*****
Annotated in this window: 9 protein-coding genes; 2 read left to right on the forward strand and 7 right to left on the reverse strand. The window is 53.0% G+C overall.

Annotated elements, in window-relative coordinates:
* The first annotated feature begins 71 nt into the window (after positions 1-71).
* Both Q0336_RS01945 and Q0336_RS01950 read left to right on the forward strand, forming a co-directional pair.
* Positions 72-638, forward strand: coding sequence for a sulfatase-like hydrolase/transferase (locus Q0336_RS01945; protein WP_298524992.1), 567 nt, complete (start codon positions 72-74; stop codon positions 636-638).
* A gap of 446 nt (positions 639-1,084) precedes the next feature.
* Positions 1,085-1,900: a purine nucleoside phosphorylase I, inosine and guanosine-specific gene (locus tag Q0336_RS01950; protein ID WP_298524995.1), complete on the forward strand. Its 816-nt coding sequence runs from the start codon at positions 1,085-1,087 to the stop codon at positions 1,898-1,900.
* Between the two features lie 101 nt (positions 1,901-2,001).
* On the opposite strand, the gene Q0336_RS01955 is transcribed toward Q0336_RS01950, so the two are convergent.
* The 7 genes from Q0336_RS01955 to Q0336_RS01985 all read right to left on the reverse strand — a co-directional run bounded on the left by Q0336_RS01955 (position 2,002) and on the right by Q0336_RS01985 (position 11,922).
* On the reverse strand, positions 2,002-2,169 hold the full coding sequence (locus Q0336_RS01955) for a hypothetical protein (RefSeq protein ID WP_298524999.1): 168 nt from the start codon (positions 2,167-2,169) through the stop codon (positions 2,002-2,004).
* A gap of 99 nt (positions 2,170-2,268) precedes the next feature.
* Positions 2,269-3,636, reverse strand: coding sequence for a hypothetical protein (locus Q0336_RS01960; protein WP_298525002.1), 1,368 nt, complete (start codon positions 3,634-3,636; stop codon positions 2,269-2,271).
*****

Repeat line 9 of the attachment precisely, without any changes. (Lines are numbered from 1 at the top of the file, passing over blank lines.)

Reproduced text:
* On the opposite strand, the gene Q0336_RS01955 is transcribed toward Q0336_RS01950, so the two are convergent.